I heard that the first place I’d worked in Oregon shuttered today the same way we hear everything now: a Facebook post.
A friend was tagged in a dim cell phone shot snapped in the dying Lloyd Center Mall in Portland. Lloyd Center has been dying since I first moved to Portland in 2003. A slow, limping bloodletting that all the new benches and façade-work hasn’t touched. Nordstrom’s has left. The movie theater has left. And today, Frederick’s of Hollywood gave up the ghost.
I applied at Frederick’s because I thought I was a shoo-in. I folded panties and sized bras at Victoria’s Secret during my senior year of high school. The Virgin Who Sold Lingerie. In college, I wanted to step it up. Be more fearless, sexy, interesting. Victoria’s Secret was blushing pinks and crown molding. Frederick’s was cheetah carpet and a shelf of edible massage oil next to the register.
“You’ve got to take a pre-employment test,” said the manager, Kammi. She interviewed me in the food court next to Auntie Annie’s Pretzels. Kammi posted the picture on Facebook today as the headstone on her 23-year underwear career. Eleven years ago she handed me a card with an 800-number, which I called on the way home. I pressed 1 for “no, I’ve never taken any drugs” and 2 for “stealing from your employer is NEVER okay.” A week later, I reported for my first shift with Brandi.
I almost always worked with Brandi because I worked nights and weekends. Kammi cherry-picked the mornings and afternoons, leaving her time to pick up her kids from the bus stop and warm up Stouffer’s lasagna pans for dinner. Brandi was the assistant manager and had to find a daycare that would keep her kids past 9:00 at night. Brandi ate a single Campbell’s soup cup for dinner and bragged about staying under 700 calories for the day. Brandi had acrylic nails whittled into blades that glittered with rhinestones that could scrape an eye out.
On my first night, Brandi asked me to answer the phone.
“Do you sell thigh-highs?” A man asked.
“Yes, we do! We have lots of thigh high stockings.”
“Well we have fishnets, regular nylons, seam backs, a few different patterns…”
“Do you wear them?”
“Yeah! I love them.”
“How do they feel?”
“Well they’re really comfortable, so I can even wear them to work with no problem.” Brandi watched me from across the store floor, sliding bra straps underneath hangers, her expression blank.
“Do they match your panties?”
I screeched and hit the green disconnect button. “You better learn to hang up on those fuckers,” she said.
I learned to hang up on those loud-breathing, nasty fuckers. I learned how to lace up a corset so that a woman would turn to look in the mirror and lose her last inch of breath gasping at her transformed figure. I learned that the only thing worse than shoplifting underwear is leaving your old, dirty underwear behind for someone to pick up. I learned that no one buys the flavored massage oil because it’s disgusting, and it also slowly leaks, like radioactive waste from heart-shaped plastic bottles.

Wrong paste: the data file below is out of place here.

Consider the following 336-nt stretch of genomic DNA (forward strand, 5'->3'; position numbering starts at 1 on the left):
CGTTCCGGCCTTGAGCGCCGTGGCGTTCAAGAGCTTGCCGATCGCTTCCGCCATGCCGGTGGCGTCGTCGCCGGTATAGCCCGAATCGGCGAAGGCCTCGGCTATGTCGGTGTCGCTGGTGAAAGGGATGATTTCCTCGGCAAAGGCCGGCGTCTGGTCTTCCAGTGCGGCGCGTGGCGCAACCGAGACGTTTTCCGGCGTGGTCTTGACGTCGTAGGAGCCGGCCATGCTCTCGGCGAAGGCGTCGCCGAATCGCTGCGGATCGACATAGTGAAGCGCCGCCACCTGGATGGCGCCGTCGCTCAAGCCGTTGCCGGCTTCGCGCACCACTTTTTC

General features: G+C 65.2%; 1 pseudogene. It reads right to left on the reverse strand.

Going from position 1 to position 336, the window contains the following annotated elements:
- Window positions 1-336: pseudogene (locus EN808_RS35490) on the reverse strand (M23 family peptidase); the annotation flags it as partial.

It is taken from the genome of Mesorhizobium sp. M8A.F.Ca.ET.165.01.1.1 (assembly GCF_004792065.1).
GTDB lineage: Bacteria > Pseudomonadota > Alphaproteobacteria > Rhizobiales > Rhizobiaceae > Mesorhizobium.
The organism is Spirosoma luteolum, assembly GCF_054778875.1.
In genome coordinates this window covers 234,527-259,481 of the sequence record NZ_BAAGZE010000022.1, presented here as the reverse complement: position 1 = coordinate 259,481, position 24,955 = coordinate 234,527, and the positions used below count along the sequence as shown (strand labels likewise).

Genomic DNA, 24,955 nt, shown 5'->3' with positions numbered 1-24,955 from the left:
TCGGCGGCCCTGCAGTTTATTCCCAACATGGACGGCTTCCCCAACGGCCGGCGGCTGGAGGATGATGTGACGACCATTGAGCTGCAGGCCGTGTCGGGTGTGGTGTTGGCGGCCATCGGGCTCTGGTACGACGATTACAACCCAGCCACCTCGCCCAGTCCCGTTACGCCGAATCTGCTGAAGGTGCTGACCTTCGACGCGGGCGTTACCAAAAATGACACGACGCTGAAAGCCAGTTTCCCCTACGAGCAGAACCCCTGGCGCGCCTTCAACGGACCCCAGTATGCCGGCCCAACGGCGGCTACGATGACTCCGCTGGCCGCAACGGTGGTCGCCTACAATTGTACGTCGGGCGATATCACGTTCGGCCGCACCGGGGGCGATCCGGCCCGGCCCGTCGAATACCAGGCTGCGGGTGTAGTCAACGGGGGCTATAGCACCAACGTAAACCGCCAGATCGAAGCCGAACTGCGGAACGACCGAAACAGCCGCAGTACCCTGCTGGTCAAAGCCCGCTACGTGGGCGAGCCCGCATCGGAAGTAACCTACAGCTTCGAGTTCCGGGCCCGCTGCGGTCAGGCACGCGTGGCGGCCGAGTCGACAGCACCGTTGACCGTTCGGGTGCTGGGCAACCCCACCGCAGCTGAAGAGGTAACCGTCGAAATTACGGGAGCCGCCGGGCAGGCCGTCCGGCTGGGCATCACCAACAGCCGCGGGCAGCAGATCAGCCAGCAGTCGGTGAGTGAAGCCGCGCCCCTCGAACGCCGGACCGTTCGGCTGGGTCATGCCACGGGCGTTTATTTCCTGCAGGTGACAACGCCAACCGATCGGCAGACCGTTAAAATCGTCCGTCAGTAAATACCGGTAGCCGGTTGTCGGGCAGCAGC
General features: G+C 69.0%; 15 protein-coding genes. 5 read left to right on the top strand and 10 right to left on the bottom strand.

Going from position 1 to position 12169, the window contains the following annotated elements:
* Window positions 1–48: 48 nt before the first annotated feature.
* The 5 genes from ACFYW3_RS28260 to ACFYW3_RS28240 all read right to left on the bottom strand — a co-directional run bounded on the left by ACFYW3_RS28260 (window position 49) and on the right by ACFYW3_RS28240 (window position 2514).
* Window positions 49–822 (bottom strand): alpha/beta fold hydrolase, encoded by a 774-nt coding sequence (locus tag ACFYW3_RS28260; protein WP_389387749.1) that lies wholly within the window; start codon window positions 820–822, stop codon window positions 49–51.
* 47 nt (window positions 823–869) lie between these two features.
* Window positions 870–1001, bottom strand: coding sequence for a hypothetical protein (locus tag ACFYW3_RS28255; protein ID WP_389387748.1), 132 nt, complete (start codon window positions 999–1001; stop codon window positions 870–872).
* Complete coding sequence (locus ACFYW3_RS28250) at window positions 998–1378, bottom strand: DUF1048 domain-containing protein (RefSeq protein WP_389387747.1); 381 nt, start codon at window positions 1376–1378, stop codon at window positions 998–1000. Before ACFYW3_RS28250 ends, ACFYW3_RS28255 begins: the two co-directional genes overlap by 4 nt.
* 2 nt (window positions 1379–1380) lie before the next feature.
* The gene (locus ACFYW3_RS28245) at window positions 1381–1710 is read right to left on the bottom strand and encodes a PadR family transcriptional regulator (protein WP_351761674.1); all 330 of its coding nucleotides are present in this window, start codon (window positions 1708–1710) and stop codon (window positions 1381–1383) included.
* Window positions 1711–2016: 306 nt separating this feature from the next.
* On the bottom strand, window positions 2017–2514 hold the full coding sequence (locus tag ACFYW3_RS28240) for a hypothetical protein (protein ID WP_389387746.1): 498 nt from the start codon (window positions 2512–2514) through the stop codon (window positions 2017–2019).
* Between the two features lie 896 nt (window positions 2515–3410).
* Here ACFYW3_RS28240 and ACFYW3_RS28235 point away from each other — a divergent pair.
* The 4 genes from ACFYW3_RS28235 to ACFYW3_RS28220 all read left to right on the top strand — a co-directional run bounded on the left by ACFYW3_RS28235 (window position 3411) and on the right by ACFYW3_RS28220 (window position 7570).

Frederick’s was kitsch and tack, from the (fake) rhinestone bra and thong in the (unlocked) glass case to the furry fem-bot nighties. It’s easy to write it off as old-fashioned and anti-feminist, but that’s because the marketing is bad. Unlike its prissier mall neighbor Victoria’s Secret, Frederick’s carried a wide range of sizes, up to F-cups in bras and plus sizes in corsets and nighties. It was the first place I ever felt included in the stupid, sexy fun. Tiny Brandi and I could wear the same bustier; in the days before ModCloth, this kind of inclusion was revolutionary. I sold fake breast inserts to drag performers and cancer survivors. I costume-designed honeymoons and strip clubs. I steered the timid to floor-length Veronica Lake nightgowns and the daredevils to crotchless, nipple-free bra and panty sets.
We rollicked back and forth across the spectrum of sexuality, and we didn’t judge. As long as you didn’t try to con us into free phone sex, we were happy to help.
I worked at Frederick’s for over two years, until I transitioned into the neutered world of office jobs. I kept coming back anytime I visited the mall to say hello, to walk on the threadbare cheetah-print carpet I used to vacuum every night with a piece of garbage that was as effective as shuffling my feet around. I said hello to Brandi until she left. I didn’t buy anything because it was full price and I got spoiled on my discount. I found a bra I liked at Nordstrom’s better. Lloyd Center continued to decline away, and then I moved away. But I still thought that the little glass box of silly, sexy things would stay open, someplace I could point out and say, “baby Tabitha used to work here.”
This is growing up then, right? This is what I watched my parents do for years, driving me through Alki Beach and West Seattle, pointing out empty lots and remodeled spaces. The only way that the past existed was in their legends of the city’s best ice cream and dentists who have since died. The last pair of boyshorts I bought disintegrated to thread before I started grad school. My special edition store makeup case fell apart when I moved it to Arizona. I was once a little girl, I think, but the evidence is becoming sparse.